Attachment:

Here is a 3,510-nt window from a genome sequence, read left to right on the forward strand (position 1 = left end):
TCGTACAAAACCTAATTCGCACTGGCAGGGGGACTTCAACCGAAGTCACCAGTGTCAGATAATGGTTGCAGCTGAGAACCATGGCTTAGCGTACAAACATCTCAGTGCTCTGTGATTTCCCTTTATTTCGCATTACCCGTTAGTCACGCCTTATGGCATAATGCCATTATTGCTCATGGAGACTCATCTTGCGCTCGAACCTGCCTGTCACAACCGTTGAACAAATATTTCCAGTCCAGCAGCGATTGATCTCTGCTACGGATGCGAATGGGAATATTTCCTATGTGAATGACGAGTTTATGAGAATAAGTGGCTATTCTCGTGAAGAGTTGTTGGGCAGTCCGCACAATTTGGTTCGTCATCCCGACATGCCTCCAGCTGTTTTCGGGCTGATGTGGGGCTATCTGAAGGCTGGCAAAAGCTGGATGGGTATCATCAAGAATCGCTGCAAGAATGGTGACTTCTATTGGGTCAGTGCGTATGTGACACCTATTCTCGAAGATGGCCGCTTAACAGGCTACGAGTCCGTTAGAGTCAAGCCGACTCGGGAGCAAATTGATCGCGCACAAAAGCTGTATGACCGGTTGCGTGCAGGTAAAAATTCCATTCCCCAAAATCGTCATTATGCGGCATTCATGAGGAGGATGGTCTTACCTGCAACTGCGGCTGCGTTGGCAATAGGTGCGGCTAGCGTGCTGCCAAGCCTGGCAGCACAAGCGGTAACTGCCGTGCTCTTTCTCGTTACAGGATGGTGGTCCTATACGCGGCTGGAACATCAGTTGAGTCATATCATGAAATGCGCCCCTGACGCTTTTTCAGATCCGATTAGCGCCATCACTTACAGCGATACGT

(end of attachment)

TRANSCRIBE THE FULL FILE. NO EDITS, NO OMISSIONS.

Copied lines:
Here is a 3,510-nt window from a genome sequence, read left to right on the forward strand (position 1 = left end):
TCGTACAAAACCTAATTCGCACTGGCAGGGGGACTTCAACCGAAGTCACCAGTGTCAGATAATGGTTGCAGCTGAGAACCATGGCTTAGCGTACAAACATCTCAGTGCTCTGTGATTTCCCTTTATTTCGCATTACCCGTTAGTCACGCCTTATGGCATAATGCCATTATTGCTCATGGAGACTCATCTTGCGCTCGAACCTGCCTGTCACAACCGTTGAACAAATATTTCCAGTCCAGCAGCGATTGATCTCTGCTACGGATGCGAATGGGAATATTTCCTATGTGAATGACGAGTTTATGAGAATAAGTGGCTATTCTCGTGAAGAGTTGTTGGGCAGTCCGCACAATTTGGTTCGTCATCCCGACATGCCTCCAGCTGTTTTCGGGCTGATGTGGGGCTATCTGAAGGCTGGCAAAAGCTGGATGGGTATCATCAAGAATCGCTGCAAGAATGGTGACTTCTATTGGGTCAGTGCGTATGTGACACCTATTCTCGAAGATGGCCGCTTAACAGGCTACGAGTCCGTTAGAGTCAAGCCGACTCGGGAGCAAATTGATCGCGCACAAAAGCTGTATGACCGGTTGCGTGCAGGTAAAAATTCCATTCCCCAAAATCGTCATTATGCGGCATTCATGAGGAGGATGGTCTTACCTGCAACTGCGGCTGCGTTGGCAATAGGTGCGGCTAGCGTGCTGCCAAGCCTGGCAGCACAAGCGGTAACTGCCGTGCTCTTTCTCGTTACAGGATGGTGGTCCTATACGCGGCTGGAACATCAGTTGAGTCATATCATGAAATGCGCCCCTGACGCTTTTTCAGATCCGATTAGCGCCATCACTTACAGCGATACGT